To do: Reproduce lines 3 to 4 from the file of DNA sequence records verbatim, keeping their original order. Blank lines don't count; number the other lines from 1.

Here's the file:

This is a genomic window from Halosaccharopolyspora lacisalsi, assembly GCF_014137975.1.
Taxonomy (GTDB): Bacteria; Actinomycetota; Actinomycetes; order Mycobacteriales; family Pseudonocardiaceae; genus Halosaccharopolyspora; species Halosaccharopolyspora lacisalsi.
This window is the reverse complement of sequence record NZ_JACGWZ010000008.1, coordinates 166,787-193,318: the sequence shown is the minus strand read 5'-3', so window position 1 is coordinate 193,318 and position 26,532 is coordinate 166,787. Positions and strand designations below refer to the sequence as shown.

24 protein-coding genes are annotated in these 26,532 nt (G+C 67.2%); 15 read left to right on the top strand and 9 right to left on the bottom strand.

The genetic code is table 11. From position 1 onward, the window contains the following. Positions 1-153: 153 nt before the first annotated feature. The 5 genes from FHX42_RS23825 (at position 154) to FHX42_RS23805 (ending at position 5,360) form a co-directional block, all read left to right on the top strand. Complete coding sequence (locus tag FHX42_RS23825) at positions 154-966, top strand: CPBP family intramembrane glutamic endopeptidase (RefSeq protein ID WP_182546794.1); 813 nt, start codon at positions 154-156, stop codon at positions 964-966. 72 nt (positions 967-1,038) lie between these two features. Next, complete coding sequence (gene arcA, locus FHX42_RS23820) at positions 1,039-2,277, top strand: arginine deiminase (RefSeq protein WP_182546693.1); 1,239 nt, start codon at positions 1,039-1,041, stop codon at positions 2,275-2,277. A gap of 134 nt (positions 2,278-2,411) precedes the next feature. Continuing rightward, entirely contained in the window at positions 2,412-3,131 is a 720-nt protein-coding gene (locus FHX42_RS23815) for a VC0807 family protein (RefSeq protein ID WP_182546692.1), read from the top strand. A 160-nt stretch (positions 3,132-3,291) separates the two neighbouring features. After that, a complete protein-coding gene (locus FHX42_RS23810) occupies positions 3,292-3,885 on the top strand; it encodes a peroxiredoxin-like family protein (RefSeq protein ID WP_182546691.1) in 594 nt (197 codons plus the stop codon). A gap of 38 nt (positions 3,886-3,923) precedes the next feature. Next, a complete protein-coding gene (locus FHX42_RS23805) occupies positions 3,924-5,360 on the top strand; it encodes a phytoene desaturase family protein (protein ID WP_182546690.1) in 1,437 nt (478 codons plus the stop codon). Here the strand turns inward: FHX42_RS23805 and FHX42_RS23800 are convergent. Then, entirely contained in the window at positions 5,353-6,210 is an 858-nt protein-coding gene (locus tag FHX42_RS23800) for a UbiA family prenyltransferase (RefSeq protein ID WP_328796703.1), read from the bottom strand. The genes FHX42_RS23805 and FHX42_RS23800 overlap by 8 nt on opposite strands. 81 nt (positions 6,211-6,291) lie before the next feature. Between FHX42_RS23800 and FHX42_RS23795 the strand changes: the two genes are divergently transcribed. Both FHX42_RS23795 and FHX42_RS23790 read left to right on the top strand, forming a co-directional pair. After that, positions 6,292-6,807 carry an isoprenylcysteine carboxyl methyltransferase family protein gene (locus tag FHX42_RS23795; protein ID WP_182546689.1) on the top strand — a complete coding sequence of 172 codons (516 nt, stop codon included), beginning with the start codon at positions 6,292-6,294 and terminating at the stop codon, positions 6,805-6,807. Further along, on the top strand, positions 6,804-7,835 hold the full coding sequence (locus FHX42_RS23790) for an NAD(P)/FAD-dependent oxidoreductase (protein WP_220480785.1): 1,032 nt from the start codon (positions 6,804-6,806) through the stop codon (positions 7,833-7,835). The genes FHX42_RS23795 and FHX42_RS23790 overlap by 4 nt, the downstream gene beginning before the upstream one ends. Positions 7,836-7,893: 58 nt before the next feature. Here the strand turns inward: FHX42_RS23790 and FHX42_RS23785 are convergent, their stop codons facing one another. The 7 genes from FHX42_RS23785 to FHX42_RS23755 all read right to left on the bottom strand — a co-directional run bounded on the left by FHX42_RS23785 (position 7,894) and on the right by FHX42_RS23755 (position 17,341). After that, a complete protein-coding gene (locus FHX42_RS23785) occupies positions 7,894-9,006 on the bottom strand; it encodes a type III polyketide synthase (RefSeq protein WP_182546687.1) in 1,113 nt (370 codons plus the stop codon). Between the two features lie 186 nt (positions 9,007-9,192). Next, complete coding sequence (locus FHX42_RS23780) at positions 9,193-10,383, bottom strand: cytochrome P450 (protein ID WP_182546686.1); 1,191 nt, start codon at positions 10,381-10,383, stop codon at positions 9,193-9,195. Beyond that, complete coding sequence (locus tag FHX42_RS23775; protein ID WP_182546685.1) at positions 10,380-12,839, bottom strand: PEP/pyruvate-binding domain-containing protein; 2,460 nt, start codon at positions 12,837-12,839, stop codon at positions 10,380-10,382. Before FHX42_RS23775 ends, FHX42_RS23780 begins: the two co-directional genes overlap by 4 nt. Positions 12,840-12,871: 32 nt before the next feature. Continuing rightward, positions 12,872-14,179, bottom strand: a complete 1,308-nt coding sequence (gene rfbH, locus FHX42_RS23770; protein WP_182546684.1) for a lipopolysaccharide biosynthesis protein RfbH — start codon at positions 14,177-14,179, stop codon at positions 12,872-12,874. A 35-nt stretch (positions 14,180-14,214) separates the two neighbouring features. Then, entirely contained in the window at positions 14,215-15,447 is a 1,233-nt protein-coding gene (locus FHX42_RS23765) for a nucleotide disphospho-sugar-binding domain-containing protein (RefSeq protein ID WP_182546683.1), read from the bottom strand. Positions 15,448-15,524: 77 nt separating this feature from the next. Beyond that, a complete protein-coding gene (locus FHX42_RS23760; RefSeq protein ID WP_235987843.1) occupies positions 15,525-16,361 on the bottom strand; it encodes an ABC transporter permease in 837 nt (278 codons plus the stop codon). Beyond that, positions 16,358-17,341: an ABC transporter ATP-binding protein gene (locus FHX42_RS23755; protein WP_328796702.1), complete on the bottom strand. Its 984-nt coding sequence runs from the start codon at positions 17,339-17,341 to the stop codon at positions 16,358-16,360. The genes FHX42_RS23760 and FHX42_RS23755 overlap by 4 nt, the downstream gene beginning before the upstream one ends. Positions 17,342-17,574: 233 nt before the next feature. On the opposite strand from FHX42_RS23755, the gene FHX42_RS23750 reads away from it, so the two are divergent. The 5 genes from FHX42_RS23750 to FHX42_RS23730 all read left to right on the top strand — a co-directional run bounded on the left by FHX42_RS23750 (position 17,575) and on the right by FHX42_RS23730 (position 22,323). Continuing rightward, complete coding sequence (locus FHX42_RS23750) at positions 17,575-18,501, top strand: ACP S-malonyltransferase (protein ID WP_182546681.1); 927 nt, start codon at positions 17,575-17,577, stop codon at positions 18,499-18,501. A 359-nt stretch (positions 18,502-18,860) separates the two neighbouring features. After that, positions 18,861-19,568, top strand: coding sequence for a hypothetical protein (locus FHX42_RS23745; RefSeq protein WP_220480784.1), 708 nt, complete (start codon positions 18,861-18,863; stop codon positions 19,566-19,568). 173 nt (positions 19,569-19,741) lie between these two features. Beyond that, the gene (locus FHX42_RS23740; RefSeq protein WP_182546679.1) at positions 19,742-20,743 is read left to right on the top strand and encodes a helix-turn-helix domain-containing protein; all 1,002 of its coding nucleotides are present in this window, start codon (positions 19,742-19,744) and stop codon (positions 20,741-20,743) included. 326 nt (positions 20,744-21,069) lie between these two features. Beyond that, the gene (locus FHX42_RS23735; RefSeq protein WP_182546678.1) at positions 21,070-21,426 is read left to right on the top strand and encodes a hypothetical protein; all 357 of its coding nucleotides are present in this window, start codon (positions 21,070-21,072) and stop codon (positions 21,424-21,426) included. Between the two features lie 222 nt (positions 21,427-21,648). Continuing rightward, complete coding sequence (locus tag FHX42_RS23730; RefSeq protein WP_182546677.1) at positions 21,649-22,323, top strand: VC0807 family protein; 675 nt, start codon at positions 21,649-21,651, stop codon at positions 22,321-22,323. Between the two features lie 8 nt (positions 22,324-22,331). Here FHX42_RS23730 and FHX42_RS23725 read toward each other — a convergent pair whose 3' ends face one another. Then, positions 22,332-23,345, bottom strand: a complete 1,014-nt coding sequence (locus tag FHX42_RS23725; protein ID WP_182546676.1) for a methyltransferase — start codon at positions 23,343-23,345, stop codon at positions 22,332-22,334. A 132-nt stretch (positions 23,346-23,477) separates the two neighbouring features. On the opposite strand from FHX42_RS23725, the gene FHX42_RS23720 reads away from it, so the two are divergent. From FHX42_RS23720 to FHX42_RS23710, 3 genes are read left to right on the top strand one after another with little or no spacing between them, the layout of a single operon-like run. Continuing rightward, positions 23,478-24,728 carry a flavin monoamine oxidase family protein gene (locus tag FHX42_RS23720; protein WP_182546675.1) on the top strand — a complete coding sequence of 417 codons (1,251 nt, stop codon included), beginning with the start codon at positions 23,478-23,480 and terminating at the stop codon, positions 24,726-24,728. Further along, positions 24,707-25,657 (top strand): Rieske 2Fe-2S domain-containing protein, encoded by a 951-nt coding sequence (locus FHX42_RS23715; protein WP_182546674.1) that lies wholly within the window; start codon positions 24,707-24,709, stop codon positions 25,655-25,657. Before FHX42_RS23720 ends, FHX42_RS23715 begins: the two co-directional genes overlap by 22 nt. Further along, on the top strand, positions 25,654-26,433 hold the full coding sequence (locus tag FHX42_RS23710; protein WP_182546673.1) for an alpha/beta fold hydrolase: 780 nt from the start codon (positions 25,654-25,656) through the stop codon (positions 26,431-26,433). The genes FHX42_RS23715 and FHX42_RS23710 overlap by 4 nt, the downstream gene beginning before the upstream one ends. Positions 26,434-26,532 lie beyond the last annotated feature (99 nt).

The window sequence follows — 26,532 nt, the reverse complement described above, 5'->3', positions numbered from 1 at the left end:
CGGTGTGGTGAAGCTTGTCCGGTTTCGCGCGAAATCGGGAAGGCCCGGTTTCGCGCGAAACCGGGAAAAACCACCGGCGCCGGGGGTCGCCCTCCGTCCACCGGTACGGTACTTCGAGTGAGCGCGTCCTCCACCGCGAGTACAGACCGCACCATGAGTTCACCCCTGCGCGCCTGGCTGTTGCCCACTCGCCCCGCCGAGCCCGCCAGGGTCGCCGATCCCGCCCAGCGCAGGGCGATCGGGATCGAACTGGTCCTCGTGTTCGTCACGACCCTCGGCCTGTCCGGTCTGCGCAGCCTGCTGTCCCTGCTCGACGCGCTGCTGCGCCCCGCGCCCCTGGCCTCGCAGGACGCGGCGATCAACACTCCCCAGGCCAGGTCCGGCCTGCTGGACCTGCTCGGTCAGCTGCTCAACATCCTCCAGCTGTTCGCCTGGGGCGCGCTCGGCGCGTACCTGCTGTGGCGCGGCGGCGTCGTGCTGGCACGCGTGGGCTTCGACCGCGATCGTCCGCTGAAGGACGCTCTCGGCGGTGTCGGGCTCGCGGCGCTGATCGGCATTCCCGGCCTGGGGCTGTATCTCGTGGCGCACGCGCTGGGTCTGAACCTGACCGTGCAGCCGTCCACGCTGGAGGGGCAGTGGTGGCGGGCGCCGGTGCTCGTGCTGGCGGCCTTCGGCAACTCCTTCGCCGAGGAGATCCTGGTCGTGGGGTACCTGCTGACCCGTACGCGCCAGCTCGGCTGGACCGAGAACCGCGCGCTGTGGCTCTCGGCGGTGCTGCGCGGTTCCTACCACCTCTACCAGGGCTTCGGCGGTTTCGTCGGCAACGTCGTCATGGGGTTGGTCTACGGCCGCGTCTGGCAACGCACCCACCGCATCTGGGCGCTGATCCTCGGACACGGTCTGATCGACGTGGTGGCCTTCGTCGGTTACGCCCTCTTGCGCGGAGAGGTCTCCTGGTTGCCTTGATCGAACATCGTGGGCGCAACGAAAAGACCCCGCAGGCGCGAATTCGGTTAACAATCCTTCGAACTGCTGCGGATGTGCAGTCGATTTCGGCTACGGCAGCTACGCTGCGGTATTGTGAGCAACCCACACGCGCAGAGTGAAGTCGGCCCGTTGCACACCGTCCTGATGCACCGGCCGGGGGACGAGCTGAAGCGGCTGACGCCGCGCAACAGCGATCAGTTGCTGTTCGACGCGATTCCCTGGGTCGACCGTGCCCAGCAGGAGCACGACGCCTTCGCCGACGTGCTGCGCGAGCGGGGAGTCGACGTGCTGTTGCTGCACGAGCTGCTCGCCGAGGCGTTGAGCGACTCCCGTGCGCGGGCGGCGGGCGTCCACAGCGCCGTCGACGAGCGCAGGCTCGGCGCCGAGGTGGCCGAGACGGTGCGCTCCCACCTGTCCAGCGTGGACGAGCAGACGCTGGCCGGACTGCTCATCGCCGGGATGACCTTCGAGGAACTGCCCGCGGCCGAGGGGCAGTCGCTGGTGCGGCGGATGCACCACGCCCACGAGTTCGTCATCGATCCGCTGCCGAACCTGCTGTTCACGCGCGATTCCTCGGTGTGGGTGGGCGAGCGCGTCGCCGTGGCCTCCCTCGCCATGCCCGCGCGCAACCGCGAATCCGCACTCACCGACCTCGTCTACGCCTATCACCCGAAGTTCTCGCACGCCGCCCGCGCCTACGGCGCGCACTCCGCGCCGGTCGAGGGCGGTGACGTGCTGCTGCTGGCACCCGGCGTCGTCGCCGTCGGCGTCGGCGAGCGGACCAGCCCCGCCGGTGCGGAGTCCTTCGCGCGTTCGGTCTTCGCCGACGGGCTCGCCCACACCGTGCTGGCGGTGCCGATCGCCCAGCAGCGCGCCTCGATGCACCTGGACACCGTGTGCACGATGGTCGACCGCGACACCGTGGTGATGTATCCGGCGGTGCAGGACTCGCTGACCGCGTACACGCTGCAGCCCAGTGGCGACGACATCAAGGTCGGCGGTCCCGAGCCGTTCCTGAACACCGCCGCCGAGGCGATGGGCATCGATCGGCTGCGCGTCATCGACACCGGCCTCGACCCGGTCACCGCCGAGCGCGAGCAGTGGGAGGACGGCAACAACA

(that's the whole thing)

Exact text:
This window is the reverse complement of sequence record NZ_JACGWZ010000008.1, coordinates 166,787-193,318: the sequence shown is the minus strand read 5'-3', so window position 1 is coordinate 193,318 and position 26,532 is coordinate 166,787. Positions and strand designations below refer to the sequence as shown.

24 protein-coding genes are annotated in these 26,532 nt (G+C 67.2%); 15 read left to right on the top strand and 9 right to left on the bottom strand.